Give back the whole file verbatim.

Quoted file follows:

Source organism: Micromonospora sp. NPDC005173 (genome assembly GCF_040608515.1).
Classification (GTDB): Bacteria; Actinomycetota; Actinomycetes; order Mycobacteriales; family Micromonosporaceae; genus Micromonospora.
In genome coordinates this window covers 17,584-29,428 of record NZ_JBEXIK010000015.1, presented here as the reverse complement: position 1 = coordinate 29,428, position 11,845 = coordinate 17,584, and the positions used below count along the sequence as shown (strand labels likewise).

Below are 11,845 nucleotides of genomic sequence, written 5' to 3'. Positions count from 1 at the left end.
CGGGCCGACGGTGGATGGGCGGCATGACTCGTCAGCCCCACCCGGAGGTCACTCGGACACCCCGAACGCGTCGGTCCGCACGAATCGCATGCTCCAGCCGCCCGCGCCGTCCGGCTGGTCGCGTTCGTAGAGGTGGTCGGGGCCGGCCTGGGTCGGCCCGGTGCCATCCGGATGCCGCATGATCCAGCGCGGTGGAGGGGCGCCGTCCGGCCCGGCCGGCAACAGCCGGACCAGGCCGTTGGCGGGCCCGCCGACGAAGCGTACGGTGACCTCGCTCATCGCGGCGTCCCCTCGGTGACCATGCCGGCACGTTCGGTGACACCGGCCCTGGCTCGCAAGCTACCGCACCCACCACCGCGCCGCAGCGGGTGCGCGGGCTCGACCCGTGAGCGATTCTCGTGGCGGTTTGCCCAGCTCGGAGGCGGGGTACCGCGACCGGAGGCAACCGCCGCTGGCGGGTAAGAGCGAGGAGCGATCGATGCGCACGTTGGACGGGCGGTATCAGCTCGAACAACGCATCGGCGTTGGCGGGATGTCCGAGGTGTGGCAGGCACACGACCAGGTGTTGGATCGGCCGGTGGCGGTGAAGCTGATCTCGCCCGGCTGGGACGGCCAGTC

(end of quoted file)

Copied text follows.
Source organism: Micromonospora sp. NPDC005173 (genome assembly GCF_040608515.1).
Classification (GTDB): Bacteria; Actinomycetota; Actinomycetes; order Mycobacteriales; family Micromonosporaceae; genus Micromonospora.
In genome coordinates this window covers 17,584-29,428 of record NZ_JBEXIK010000015.1, presented here as the reverse complement: position 1 = coordinate 29,428, position 11,845 = coordinate 17,584, and the positions used below count along the sequence as shown (strand labels likewise).

Below are 11,845 nucleotides of genomic sequence, written 5' to 3'. Positions count from 1 at the left end.
CGGGCCGACGGTGGATGGGCGGCATGACTCGTCAGCCCCACCCGGAGGTCACTCGGACACCCCGAACGCGTCGGTCCGCACGAATCGCATGCTCCAGCCGCCCGCGCCGTCCGGCTGGTCGCGTTCGTAGAGGTGGTCGGGGCCGGCCTGGGTCGGCCCGGTGCCATCCGGATGCCGCATGATCCAGCGCGGTGGAGGGGCGCCGTCCGGCCCGGCCGGCAACAGCCGGACCAGGCCGTTGGCGGGCCCGCCGACGAAGCGTACGGTGACCTCGCTCATCGCGGCGTCCCCTCGGTGACCATGCCGGCACGTTCGGTGACACCGGCCCTGGCTCGCAAGCTACCGCACCCACCACCGCGCCGCAGCGGGTGCGCGGGCTCGACCCGTGAGCGATTCTCGTGGCGGTTTGCCCAGCTCGGAGGCGGGGTACCGCGACCGGAGGCAACCGCCGCTGGCGGGTAAGAGCGAGGAGCGATCGATGCGCACGTTGGACGGGCGGTATCAGCTCGAACAACGCATCGGCGTTGGCGGGATGTCCGAGGTGTGGCAGGCACACGACCAGGTGTTGGATCGGCCGGTGGCGGTGAAGCTGATCTCGCCCGGCTGGGACGGCCAGTC